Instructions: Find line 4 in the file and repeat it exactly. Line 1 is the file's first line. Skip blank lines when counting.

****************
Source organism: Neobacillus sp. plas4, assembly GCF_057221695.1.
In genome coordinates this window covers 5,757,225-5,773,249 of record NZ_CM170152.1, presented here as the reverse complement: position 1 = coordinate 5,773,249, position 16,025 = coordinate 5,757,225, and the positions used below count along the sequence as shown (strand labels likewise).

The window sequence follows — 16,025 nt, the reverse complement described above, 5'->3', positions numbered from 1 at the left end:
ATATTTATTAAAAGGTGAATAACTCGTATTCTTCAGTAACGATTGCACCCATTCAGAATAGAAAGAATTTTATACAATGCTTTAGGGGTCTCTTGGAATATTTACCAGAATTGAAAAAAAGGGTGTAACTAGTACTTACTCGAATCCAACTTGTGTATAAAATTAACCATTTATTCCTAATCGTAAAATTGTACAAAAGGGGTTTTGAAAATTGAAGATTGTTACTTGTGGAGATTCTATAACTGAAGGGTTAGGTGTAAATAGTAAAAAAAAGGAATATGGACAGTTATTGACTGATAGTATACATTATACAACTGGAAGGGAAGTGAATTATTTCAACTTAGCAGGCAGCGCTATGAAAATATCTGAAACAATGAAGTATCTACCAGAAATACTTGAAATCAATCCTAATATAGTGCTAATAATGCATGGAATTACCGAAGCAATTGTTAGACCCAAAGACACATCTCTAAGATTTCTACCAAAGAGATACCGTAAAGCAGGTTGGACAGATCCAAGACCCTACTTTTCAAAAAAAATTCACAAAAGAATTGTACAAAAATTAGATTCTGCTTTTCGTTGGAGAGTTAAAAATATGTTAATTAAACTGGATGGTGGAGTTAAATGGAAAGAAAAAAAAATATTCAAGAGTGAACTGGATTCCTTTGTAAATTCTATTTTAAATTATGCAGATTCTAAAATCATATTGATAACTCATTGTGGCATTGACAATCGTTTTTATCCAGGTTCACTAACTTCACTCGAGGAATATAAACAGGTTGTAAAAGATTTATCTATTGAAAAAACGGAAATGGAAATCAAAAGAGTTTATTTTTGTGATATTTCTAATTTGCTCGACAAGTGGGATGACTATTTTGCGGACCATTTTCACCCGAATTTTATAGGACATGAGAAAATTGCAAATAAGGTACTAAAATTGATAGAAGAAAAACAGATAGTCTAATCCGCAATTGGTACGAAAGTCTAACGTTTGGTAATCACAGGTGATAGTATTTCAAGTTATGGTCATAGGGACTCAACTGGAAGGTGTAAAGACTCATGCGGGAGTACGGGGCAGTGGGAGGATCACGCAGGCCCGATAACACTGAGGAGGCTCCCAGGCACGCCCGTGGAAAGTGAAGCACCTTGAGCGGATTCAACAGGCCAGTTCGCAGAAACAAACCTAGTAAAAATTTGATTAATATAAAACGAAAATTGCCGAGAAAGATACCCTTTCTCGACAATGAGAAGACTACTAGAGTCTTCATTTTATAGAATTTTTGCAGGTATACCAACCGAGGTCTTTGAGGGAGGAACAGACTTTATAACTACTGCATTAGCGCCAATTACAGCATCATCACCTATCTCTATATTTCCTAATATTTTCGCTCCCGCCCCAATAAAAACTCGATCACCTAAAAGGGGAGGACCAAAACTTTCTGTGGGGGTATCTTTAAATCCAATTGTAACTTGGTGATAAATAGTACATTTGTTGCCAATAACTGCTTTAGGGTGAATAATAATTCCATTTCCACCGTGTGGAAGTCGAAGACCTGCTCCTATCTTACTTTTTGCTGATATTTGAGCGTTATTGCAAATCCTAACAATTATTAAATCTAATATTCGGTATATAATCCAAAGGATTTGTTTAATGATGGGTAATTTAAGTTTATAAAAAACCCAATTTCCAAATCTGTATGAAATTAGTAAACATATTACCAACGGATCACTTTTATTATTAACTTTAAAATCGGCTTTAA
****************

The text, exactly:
ATATTTATTAAAAGGTGAATAACTCGTATTCTTCAGTAACGATTGCACCCATTCAGAATAGAAAGAATTTTATACAATGCTTTAGGGGTCTCTTGGAATATTTACCAGAATTGAAAAAAAGGGTGTAACTAGTACTTACTCGAATCCAACTTGTGTATAAAATTAACCATTTATTCCTAATCGTAAAATTGTACAAAAGGGGTTTTGAAAATTGAAGATTGTTACTTGTGGAGATTCTATAACTGAAGGGTTAGGTGTAAATAGTAAAAAAAAGGAATATGGACAGTTATTGACTGATAGTATACATTATACAACTGGAAGGGAAGTGAATTATTTCAACTTAGCAGGCAGCGCTATGAAAATATCTGAAACAATGAAGTATCTACCAGAAATACTTGAAATCAATCCTAATATAGTGCTAATAATGCATGGAATTACCGAAGCAATTGTTAGACCCAAAGACACATCTCTAAGATTTCTACCAAAGAGATACCGTAAAGCAGGTTGGACAGATCCAAGACCCTACTTTTCAAAAAAAATTCACAAAAGAATTGTACAAAAATTAGATTCTGCTTTTCGTTGGAGAGTTAAAAATATGTTAATTAAACTGGATGGTGGAGTTAAATGGAAAGAAAAAAAAATATTCAAGAGTGAACTGGATTCCTTTGTAAATTCTATTTTAAATTATGCAGATTCTAAAATCATATTGATAACTCATTGTGGCATTGACAATCGTTTTTATCCAGGTTCACTAACTTCACTCGAGGAATATAAACAGGTTGTAAAAGATTTATCTATTGAAAAAACGGAAATGGAAATCAAAAGAGTTTATTTTTGTGATATTTCTAATTTGCTCGACAAGTGGGATGACTATTTTGCGGACCATTTTCACCCGAATTTTATAGGACATGAGAAAATTGCAAATAAGGTACTAAAATTGATAGAAGAAAAACAGATAGTCTAATCCGCAATTGGTACGAAAGTCTAACGTTTGGTAATCACAGGTGATAGTATTTCAAGTTATGGTCATAGGGACTCAACTGGAAGGTGTAAAGACTCATGCGGGAGTACGGGGCAGTGGGAGGATCACGCAGGCCCGATAACACTGAGGAGGCTCCCAGGCACGCCCGTGGAAAGTGAAGCACCTTGAGCGGATTCAACAGGCCAGTTCGCAGAAACAAACCTAGTAAAAATTTGATTAATATAAAACGAAAATTGCCGAGAAAGATACCCTTTCTCGACAATGAGAAGACTACTAGAGTCTTCATTTTATAGAATTTTTGCAGGTATACCAACCGAGGTCTTTGAGGGAGGAACAGACTTTATAACTACTGCATTAGCGCCAATTACAGCATCATCACCTATCTCTATATTTCCTAATATTTTCGCTCCCGCCCCAATAAAAACTCGATCACCTAAAAGGGGAGGACCAAAACTTTCTGTGGGGGTATCTTTAAATCCAATTGTAACTTGGTGATAAATAGTACATTTGTTGCCAATAACTGCTTTAGGGTGAATAATAATTCCATTTCCACCGTGTGGAAGTCGAAGACCTGCTCCTATCTTACTTTTTGCTGATATTTGAGCGTTATTGCAAATCCTAACAATTATTAAATCTAATATTCGGTATATAATCCAAAGGATTTGTTTAATGATGGGTAATTTAAGTTTATAAAAAACCCAATTTCCAAATCTGTATGAAATTAGTAAACATATTACCAACGGATCACTTTTATTATTAACTTTAAAATCGGCTTTAA